The Boolean TouchMeltwater listens to millions of conversations a day, but you only need to hear the right ones. We recently used the techniques outlined in this article to create our newly released industry report on the fast food sector.
In order to surface the coverage you’re looking for about your brand, your competitors, and your industry as a whole, start off by running basic searches using keywords. Check out the upper left for related keywords that you might have overlooked.
Type keywords in the search fields or drag and drop from the suggestions above.
Precision Searching with Booleans
As you review the results from your keyword searches, you’ll start noticing that the more information you have to go through, the more junk you come across. For example, it might not be enough to say “Find me mentions of Subway but no mentions of stations,” because there might happen to be a Subway at College Station and that article might be exactly what you’re looking for. It’s these cases that demand the precision of booleans, so you can zero in on relevant results and exclude the ones you don’t need.
NOT > AND > OR
These are the three most common Boolean operators, in order of precedence. Remember when your math teacher taught you Please Excuse My Dear Aunt Sally? Boolean operators work the same way.
Group your term variations inside a set of parentheses and separate the terms with the OR operator. Anchor them against a common term with the AND operator. Be sure to use a set of quotes around an entire phrase to search for it exactly as is:
(”Golden State Warriors” OR “GSW”) AND basketball
Is the same as searching for:
(“Golden State Warriors” AND basketball)
(GSW AND basketball)
Notice “basketball” is the common term to both searches. We used parentheses so the operators will be applied first.
A search for brands whose names are common nouns, like Subway sandwiches, might yield irrelevant articles. Here’s an example of searches looking for mentions of the Subway restaurant chain:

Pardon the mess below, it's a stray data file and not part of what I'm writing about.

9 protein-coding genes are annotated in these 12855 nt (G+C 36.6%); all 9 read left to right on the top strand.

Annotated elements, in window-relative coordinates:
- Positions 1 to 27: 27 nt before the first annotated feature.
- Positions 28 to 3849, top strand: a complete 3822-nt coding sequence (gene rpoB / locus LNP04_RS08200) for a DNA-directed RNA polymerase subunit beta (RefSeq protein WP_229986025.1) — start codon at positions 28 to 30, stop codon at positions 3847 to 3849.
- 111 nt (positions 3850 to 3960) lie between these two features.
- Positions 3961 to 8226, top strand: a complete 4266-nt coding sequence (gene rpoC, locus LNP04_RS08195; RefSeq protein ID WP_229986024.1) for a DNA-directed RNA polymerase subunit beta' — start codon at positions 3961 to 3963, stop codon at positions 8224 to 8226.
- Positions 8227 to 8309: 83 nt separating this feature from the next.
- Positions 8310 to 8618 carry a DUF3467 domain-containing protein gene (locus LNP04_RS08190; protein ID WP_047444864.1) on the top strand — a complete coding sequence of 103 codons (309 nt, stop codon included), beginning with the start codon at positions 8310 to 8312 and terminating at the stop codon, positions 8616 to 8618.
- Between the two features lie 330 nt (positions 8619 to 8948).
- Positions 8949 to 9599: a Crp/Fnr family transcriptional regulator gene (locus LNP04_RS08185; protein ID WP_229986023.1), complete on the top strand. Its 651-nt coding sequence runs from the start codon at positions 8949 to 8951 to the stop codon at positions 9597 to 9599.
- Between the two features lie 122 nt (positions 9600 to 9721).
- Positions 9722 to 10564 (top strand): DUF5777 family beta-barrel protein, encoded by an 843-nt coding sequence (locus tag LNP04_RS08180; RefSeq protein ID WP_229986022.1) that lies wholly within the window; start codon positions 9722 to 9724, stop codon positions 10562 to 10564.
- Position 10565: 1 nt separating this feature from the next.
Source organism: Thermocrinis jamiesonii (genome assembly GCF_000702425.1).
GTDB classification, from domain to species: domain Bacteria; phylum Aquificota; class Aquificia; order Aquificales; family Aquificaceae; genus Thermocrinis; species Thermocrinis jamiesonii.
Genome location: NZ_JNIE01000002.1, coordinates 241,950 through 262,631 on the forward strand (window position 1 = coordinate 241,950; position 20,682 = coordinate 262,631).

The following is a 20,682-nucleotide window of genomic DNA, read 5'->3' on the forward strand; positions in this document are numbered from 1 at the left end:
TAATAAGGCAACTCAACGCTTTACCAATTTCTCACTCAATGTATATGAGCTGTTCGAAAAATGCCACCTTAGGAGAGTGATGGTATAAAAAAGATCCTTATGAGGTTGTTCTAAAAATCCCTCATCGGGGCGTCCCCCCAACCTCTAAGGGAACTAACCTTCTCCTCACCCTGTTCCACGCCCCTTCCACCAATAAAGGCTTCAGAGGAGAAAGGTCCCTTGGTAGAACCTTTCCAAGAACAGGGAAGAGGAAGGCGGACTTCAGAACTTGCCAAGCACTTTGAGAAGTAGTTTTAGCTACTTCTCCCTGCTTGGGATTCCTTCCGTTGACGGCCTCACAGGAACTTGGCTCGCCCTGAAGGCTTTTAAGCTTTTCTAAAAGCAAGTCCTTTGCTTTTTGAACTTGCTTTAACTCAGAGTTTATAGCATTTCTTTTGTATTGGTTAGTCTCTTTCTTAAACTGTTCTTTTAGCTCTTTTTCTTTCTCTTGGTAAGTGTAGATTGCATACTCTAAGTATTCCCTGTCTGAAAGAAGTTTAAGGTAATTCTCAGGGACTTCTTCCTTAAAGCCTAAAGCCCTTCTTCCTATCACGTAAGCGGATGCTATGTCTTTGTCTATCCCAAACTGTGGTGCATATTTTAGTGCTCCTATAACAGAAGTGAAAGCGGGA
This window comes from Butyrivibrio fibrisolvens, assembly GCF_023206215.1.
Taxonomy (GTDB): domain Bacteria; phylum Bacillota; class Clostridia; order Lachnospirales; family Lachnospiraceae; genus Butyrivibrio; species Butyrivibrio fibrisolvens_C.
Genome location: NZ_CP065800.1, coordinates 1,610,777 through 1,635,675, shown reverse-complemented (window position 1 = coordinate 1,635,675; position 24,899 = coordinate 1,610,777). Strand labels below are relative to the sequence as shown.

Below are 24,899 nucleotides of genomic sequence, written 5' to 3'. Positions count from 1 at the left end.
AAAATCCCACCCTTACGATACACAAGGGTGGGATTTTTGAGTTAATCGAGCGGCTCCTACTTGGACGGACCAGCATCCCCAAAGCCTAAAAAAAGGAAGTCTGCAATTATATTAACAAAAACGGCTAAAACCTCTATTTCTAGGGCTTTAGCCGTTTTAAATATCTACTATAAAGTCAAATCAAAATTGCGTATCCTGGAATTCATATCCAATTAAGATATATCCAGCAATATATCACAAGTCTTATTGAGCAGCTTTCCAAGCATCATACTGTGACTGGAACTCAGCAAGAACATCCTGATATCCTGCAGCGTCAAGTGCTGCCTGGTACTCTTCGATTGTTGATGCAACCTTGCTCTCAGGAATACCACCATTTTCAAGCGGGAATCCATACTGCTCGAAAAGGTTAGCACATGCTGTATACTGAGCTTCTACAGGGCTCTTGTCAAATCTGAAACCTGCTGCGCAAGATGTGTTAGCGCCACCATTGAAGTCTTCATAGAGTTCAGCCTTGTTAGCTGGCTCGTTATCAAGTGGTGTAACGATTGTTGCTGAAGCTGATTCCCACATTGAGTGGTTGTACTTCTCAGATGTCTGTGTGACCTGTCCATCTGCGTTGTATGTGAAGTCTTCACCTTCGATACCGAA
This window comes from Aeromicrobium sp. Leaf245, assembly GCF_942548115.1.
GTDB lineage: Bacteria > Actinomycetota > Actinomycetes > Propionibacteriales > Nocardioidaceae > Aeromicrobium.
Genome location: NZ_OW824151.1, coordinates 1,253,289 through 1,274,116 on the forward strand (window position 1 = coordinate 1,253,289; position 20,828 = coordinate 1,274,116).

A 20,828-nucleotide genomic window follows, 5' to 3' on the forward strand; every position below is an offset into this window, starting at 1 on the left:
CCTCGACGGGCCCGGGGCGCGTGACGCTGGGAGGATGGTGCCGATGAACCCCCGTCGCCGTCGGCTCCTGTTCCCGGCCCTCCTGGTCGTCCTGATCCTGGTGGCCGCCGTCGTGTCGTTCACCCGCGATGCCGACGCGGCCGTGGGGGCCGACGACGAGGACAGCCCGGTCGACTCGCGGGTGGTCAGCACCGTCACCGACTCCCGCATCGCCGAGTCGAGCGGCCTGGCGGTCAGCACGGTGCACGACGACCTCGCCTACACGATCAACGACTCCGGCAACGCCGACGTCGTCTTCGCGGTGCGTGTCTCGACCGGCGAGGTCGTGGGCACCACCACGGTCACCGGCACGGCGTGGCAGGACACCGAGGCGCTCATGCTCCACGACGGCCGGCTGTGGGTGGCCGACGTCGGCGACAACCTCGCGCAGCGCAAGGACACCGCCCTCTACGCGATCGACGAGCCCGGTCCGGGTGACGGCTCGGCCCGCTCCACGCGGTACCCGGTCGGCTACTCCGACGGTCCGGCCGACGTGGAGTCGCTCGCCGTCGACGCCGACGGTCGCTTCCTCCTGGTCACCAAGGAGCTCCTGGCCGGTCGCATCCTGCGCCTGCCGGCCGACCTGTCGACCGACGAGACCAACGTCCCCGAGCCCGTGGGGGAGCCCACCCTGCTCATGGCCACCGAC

Basic search (keyword): Subway
We’ll have to be more specific: do we mean subway stations or the restaurant chain?
These results lead us to refine our search even more. We’ll look for common phrases containing “subway” that might appear in an article not about the restaurant chain. We’ll want to use the NOT operator to exclude phrases we know would show up in irrelevant results. Examples:
Since none of these phrases are desirable for our purposes, we’ll group them together inside parentheses and separate them with OR. Here’s a more refined boolean search looking for the sandwich chain. The terms in parentheses have been broken line-by-line for legibility, but the entire boolean can be a single line:
(“subway station” OR
“subway route” OR
“subway ride” OR
“subway stop” OR
“subway platform” OR
“subway train” OR
“subway line*” OR
“subway track” OR
“underground subway” OR
“subway construction” OR
“subway operator” OR
Notice that the exclusion list begins with NOT and comes after the main boolean search (keyword: Subway). This boolean means we’re confident that if “subway” appears as part of these excluded phrases, the article isn’t covering the food chain.
Don’t Forget Tpyos and Alternate Spellings
Think about where people are when they make a quick post on social media: on-the-go, standing in line, in between meetings, on the phone, etc. Most people don’t bother to correct typos and autocorrect is notorious for misreading proper nouns, especially uncommon names. Consider names like Gabrielle Douglas, one of our star gymnasts on Team USA (go Gabby!) is referenced by either Gabby or Gabrielle. Here’s how to catch those variations using boolean:
“Gabrielle Douglas” OR “Gabby Douglas”
The same goes for a misspelling:
“Lilly King” OR “Lily King”
Notice we have the proper, formal spelling and then the nickname or misspelling. If there are other common variations, add them with more OR operators.